In Carter case, Department of Education to argue that no right to higher education exists

The question of whether access to higher education is a right, a privilege or a necessity is now coming to the fore in Ireland, as the Department of Education prepares to appeal a High Court ruling from last September.

The question of whether access to higher education is a right, a privilege or a necessity is now coming to the fore in Ireland, as the Department of Education prepares to appeal a High Court ruling from last September.

Rebecca Carter, a Leaving Cert student whose points were inaccurately added up, won a landmark case in the High Court last year and has taken her place to study veterinary medicine at University College Dublin.

The right of individuals to access higher education is provided for in international law, however, in the Irish Constitution, there is no specific right to higher or further education. Mr Justice Richard Humphreys found that the right of access to higher education is directly related to the right to earn a livelihood in Irish constitutional law.

In his ruling, Mr Justice Humphreys said “the recognised Constitutional right to earn a livelihood would be meaningless without the concomitant recognition of a right of reasonable access to available higher education and vocational training, commensurate with the ability of the citizen.”

“In the modern world, it is difficult and in some cases impossible to earn one’s livelihood without access to higher education and vocational training,” he added, concluding that “the latter right must be regarded as a constitutional right that flows from the former right.”

The question of whether the right of access to education should be recognised as a stand-alone right was also raised. The Minister for Education is to argue that no such right exists in his appeal of the High Court ruling.

Appeal documents filed on behalf of Minister McHugh state that “the findings of the High Court, as appealed, have broad implications and will most likely result in others initiating proceedings in reliance on those findings.” Students who were unable to enter the course of their choice in the past would have legal grounds to take their case to court if the right to access higher education was provided for in Irish law.

The minister has commented that the appeal will not affect Carter’s place at UCD, but expressed that the appeal intends to address the broad constitutional matters and issues that may arise due to the findings of the High Court case.

The document further states that “the Minister is anxious to bring legal clarity to the issues he has sought to appeal... in advance of the allocation of places for higher education or vocational training for the academic year commencing in autumn 2019.”

The appeal is due to be heard in the Court of Appeal in April 2019. It has been deemed a priority case. The National Plan for Equity of Access to Higher Education 2015-19 states that equity of access to higher education is a “national priority” for the Department of Education and Skills and the Government as well as a matter that is “fundamental to the role of the Higher Education Authority (HEA).”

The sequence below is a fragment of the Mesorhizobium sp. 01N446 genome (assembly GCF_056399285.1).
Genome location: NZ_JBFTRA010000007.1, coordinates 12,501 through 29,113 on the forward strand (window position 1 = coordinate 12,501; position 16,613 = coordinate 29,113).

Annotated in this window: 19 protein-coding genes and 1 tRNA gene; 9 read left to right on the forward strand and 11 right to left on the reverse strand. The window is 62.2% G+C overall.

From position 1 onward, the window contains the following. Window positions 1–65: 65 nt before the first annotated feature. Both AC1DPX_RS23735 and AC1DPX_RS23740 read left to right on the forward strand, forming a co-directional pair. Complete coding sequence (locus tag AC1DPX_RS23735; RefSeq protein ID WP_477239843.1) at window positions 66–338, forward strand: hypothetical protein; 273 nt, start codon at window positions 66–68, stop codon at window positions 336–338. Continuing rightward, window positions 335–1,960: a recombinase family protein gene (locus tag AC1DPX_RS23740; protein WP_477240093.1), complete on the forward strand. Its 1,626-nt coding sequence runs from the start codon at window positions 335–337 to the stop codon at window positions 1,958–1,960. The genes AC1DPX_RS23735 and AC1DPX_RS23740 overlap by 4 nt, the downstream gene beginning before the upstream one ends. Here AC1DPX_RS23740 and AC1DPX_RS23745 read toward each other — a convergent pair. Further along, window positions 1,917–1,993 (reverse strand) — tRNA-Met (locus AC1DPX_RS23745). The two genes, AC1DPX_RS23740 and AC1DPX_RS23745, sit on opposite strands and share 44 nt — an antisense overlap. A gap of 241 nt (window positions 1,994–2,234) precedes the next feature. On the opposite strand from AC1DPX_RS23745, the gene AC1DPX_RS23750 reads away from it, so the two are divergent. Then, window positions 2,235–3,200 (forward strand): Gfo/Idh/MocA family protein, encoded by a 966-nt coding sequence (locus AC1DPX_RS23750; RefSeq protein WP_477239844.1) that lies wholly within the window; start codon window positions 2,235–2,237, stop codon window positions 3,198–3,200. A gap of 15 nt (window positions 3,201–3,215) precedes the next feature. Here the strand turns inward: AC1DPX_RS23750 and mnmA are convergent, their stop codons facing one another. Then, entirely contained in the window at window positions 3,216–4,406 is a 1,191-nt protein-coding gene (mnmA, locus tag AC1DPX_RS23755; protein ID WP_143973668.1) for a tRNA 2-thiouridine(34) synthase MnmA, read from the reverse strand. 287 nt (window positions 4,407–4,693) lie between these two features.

The plan asserts that “as a country we have everything to gain and nothing to lose by increasing levels of participation in higher education among all Irish citizens. It makes sense socially and it makes sense economically.” The plan also acknowledges that there are still groups in society which are largely underrepresented in higher education, including those from disadvantaged socio-economic backgrounds, people with disabilities, Irish travellers and mature students.

It is unclear how the government plans to continue to promote access to higher education and bring about sustainable change whilst appealing a High Court decision that defends the right to access of higher education. Nor has the government revealed a solid plan as to how to fund an increase in the number of students in higher education.

Under the terms of the Free Fees Initiative, the Irish Exchequer will pay tuition fees on behalf of students registered for the first time on full-time undergraduate degree programmes. Students are then responsible for paying the student contribution fee unless they qualify for a higher education grant.

The following options have been proposed to accommodate an increase in higher education numbers: a fully State-funded system; income-contingent student loans; or a major increase in public funding alongside the current student contribution. It is likely that these options will be discussed at the appeal of the Carter case in April.

Following Ms Carter’s successful High Court case, the Leaving Certificate appeals system is being altered for 2019 in order to improve the speed of the process, with an aim to reduce the waiting period from eight weeks to five weeks.